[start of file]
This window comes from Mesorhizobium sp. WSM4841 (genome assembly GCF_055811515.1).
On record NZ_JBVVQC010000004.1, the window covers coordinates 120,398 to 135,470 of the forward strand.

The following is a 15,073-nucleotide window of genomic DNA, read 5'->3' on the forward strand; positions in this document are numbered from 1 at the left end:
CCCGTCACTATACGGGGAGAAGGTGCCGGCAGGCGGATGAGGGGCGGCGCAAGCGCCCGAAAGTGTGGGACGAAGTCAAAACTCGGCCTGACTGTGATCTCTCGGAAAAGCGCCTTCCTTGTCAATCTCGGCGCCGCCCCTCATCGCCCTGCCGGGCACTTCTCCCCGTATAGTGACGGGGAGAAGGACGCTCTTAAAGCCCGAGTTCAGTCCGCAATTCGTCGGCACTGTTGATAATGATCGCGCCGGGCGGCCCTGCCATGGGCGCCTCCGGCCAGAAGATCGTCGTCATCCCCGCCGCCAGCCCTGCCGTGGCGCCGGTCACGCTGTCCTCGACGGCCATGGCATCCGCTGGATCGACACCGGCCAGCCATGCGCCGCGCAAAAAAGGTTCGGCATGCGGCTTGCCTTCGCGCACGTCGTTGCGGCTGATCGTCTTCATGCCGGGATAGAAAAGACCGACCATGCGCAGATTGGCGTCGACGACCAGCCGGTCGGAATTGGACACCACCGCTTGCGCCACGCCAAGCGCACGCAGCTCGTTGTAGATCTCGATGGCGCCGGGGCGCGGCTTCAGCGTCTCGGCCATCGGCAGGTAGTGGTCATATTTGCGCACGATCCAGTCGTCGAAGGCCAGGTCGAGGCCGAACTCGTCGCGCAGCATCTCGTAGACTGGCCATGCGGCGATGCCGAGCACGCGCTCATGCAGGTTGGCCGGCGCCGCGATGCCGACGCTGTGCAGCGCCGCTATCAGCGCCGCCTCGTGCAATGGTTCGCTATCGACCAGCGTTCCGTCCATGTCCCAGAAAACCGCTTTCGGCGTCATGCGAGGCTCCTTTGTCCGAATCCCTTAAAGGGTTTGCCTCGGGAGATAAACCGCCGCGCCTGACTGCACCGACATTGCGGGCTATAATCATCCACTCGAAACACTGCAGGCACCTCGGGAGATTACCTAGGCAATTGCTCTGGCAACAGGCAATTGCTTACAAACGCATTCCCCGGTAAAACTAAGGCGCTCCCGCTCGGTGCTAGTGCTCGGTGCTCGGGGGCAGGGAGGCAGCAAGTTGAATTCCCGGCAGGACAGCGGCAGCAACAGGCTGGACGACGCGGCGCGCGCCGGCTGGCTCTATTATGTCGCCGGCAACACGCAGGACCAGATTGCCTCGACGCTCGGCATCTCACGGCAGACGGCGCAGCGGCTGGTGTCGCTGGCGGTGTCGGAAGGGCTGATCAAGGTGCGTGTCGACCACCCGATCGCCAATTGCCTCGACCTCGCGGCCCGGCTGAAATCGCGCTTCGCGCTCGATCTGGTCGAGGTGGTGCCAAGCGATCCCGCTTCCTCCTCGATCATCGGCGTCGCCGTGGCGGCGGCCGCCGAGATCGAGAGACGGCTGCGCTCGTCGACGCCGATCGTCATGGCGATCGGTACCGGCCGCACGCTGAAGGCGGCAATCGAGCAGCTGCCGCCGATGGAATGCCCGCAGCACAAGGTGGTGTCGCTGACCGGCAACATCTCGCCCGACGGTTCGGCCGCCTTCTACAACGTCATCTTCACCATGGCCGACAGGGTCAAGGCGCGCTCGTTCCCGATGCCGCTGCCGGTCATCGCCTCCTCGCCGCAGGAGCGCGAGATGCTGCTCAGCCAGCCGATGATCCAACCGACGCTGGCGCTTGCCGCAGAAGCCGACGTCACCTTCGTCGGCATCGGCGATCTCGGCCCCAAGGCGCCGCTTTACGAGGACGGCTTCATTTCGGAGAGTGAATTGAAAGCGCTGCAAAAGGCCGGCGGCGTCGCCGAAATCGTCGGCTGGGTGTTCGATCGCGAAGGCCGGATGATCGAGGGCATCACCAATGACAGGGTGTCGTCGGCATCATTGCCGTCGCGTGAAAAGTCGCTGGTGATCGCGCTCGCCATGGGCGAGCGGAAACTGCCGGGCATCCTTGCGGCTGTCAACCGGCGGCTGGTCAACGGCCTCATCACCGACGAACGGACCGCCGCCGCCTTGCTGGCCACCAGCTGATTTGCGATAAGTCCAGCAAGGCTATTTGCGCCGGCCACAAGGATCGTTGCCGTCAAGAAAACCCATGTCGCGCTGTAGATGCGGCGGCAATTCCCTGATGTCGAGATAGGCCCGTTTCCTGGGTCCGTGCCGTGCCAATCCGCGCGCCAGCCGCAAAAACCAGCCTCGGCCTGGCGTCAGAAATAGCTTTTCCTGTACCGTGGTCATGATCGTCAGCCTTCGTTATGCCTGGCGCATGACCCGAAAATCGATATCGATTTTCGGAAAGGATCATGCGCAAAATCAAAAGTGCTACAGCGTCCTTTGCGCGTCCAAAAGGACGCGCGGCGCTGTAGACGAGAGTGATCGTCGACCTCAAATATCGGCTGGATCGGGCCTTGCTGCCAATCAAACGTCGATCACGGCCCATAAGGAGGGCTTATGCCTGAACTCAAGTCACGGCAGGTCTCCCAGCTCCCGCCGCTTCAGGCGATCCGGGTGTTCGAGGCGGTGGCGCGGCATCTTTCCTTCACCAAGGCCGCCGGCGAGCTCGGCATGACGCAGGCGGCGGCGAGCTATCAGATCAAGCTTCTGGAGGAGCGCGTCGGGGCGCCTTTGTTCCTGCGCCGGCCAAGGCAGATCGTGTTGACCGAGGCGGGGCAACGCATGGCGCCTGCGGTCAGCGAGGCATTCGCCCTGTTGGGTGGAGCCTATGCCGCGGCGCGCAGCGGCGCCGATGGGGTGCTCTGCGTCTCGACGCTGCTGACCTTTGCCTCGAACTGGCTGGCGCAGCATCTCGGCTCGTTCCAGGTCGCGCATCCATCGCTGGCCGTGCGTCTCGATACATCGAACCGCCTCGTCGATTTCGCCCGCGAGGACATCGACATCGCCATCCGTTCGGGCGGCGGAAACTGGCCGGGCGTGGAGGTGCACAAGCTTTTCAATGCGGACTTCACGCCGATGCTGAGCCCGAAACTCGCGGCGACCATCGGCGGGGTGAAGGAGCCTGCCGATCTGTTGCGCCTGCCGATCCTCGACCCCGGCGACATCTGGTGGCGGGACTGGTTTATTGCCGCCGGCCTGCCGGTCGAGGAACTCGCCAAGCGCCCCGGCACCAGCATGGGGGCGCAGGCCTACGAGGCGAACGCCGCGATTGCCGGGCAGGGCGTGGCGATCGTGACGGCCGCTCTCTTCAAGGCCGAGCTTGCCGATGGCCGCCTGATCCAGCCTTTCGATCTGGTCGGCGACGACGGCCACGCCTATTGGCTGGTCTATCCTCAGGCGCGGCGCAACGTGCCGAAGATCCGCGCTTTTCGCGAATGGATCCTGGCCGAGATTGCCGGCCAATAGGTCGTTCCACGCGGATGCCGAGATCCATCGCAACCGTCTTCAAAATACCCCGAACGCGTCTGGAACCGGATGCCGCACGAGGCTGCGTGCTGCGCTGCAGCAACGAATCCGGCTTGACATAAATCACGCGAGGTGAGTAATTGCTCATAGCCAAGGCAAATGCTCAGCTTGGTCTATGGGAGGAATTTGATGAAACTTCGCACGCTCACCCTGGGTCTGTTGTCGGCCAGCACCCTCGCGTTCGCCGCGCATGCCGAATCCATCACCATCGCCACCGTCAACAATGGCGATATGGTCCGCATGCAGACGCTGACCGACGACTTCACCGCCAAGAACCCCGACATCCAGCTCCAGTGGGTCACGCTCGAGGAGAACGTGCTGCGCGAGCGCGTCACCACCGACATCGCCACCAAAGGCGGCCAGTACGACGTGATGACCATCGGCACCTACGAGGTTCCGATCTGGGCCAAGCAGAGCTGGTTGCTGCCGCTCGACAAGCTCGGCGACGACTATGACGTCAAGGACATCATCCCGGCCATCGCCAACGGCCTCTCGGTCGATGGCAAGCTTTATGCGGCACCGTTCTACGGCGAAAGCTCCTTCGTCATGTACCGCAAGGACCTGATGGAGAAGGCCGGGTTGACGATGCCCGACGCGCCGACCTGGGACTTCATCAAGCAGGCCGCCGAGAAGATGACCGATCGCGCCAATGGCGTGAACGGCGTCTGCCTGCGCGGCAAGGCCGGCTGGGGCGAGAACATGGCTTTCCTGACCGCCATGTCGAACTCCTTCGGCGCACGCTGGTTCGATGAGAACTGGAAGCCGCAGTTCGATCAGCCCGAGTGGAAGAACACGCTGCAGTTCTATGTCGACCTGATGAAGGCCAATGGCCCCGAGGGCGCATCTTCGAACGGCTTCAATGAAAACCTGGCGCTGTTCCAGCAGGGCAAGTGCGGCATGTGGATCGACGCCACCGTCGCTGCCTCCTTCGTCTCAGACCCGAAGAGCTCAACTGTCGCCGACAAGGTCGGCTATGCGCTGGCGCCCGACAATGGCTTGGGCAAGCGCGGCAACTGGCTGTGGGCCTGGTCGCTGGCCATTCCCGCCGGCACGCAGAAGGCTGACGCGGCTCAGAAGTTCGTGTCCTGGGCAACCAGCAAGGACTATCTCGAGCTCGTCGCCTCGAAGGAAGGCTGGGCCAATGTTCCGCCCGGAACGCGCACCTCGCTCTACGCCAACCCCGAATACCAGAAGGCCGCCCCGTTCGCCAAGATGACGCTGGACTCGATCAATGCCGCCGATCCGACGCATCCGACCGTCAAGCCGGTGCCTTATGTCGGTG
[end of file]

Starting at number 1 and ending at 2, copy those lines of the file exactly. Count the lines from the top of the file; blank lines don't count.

This window comes from Mesorhizobium sp. WSM4841 (genome assembly GCF_055811515.1).
On record NZ_JBVVQC010000004.1, the window covers coordinates 120,398 to 135,470 of the forward strand.